While acknowledging that exercise is ‘good for you all year round’ and can help you keep warm, the advice states that people should speak to their family doctor before doing so.
By: Kimberly Rodrigues
NHS England, the UK Health Security Agency (UKHSA), and the Met Office’s joint cold weather plan for England which was updated this week have advised Britons to ‘speak to your GP before starting any exercise this winter’.
A section in the plan entitled ‘main public health messages’ states that individuals should ‘look after [themselves] by… if possible, trying to move around at least once an hour, but remember to speak to your GP before starting any exercise plans’ the Pulse reports.
The cold weather plan which guides Britons on how to keep healthy during the colder months has oddly asked the public to speak to their family doctor before exercising.
GP groups have reportedly condemned this advice stating it would only add to the already-stretched workload of family doctors as people would now try to call them for permission to exercise.
Dr John Hughes, head of GP Survival, a campaign group reportedly told Pulse, ‘It’s absolutely typical of the idiocy that comes out of NHS England from people who don’t understand what GPs actually do.
‘Given the fact that people are likely to be trying to keep warm by exercising, there may well be a substantial increase in numbers presenting with this if people actually see this.
‘It’s absolutely ridiculous,’ he said.
He also warns that patients may ‘get upset’ when GPs suggest that they are ‘neither trained nor indemnified to do it’ and that if they do provide advice ‘they will have to pay for the letter.’
Dr Hughes is also reported to have said, ‘The contract is to see patients who are ill or believe themselves to be ill. Pronouncing fitness for exercise is not any part of the GMS contract.
‘If NHS England wishes GPs to fulfill that role on top of all the other roles they are doing and despite the pressures on GP appointments, then they would need to be negotiating an additional payment for this.’
This recommendation comes at a time when Britons have been facing continuous struggles to get in touch with their GP. Additionally, thousands have been daily trying to join the telephone queues for an appointment.
Criticizing the ‘absurd’ recommendation, Dennis Reed of Silver Voices, another campaign group for senior residents who have repeatedly voiced concerns over the shortage of GP access in the country is reported to have said, ‘We want to reserve appointments for people who have a real need for them.
‘To suggest that they talk to their GP before going for a brisk walk is absolute nonsense.’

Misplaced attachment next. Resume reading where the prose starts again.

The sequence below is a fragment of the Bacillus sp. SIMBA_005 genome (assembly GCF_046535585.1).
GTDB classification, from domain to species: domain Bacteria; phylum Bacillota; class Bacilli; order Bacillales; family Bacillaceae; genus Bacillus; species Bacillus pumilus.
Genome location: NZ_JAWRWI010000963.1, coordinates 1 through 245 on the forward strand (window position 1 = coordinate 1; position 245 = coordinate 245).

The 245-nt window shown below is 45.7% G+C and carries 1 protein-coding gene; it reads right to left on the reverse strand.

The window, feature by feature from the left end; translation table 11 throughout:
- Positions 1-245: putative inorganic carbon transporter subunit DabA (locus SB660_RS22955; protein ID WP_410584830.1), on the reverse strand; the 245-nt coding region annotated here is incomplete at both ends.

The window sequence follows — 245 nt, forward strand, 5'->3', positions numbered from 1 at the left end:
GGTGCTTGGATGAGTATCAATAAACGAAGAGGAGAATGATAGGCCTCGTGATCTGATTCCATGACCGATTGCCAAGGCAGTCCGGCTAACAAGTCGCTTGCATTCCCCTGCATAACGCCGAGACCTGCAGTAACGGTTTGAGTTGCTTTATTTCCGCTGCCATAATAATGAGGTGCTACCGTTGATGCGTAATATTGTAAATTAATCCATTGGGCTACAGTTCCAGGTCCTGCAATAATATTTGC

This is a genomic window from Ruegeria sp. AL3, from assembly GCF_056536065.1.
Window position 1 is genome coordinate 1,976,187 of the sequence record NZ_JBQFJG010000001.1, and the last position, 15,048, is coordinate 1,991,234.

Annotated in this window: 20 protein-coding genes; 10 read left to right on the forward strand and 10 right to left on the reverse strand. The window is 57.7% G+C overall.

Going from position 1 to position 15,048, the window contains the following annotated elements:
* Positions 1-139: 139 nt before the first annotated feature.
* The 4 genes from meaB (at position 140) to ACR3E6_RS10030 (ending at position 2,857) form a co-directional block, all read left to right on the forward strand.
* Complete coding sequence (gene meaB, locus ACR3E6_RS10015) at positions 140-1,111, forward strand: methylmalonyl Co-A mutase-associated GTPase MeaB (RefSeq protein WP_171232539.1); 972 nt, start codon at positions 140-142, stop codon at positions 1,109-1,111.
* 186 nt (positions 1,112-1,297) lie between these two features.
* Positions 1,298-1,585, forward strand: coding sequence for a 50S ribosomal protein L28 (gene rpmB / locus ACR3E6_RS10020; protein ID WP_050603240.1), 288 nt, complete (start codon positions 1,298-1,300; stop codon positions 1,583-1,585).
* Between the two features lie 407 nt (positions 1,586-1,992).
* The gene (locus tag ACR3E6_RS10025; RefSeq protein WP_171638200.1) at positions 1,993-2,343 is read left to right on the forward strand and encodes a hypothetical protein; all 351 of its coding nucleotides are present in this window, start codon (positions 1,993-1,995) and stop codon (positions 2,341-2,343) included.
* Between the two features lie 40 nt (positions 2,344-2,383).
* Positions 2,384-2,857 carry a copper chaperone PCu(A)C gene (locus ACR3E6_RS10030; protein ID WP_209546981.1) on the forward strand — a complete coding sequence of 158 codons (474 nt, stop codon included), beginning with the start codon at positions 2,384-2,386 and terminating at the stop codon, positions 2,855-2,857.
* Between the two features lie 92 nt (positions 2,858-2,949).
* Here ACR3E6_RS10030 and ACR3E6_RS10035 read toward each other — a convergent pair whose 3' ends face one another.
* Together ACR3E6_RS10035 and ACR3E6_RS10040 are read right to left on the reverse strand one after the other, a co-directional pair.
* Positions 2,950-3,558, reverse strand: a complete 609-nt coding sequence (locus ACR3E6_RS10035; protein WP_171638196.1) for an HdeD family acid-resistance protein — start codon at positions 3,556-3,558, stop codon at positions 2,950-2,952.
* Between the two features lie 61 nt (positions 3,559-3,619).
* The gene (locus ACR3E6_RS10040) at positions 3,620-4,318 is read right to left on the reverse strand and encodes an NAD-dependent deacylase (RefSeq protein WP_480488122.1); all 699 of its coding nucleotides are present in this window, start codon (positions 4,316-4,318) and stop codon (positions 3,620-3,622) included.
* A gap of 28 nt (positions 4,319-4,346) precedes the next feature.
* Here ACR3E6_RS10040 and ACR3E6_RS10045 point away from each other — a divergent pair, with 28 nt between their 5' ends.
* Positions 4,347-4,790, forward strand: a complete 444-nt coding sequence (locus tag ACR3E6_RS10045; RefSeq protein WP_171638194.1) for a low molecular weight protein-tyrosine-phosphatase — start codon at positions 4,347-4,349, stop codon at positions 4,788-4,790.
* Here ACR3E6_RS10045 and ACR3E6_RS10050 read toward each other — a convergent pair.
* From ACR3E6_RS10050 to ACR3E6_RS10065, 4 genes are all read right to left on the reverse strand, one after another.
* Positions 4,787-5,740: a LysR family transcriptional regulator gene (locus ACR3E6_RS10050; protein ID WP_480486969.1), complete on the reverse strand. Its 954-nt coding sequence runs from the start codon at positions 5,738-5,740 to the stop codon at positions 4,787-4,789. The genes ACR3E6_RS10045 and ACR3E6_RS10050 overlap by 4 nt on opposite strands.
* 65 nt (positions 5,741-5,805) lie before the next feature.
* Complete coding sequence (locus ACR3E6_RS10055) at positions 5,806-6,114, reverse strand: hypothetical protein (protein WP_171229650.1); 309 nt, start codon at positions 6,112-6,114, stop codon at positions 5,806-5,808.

Also speaking about the bizarre recommendation, professor Martin Marshall, chair of the Royal College of GPs is reported to have told the Daily Mail, ‘With limited workforce and resources GPs simply don’t have the capacity to sign off every patient’s individual exercise plan, particularly when patients are participating in low-intensity exercise, as we need to prioritize those patients with increasingly complex health needs who need our expertise.
‘If patients have underlying health conditions and are considering taking up more high-intensity exercise routines, we advise them to raise this at their next routine appointment with their appropriate health care professional,’ he said.
In the Government’s defense, the advice of contacting a GP before exercising was apparently included in the guidance for the last decade but only gained attention after the guidance was updated this week.
For this reason, a Government source told the Daily Mail that the guidance was actually targeting vulnerable Britons like those with a long-term respiratory condition by encouraging them to get a flu jab and was not intended for the general public.
Yet, the recommendation featured in a section entitled ‘Main public health messages.’
Another GP who is not at all in favor of the recommendation is Dr Richard Van Mellaerts, BMA England GP committee chair. He is reported to have said, ‘This is unhelpful advice that takes no account of the impact on practice workload or the knock-on effect on appointments for patients who are unwell and need seeing if there is an influx of people contacting their practice for advice on their suitability for exercise.
‘This is especially important over winter when we anticipate demand for all services to be particularly high.
‘This is not work that NHS practices are contracted, resourced, or insured to do, and would take GPs away from seeing ill people who need their care most immediately. More broadly, it would be good if organizations spoke to GPs and GP representatives before making public pronouncements like this,’ he asserts.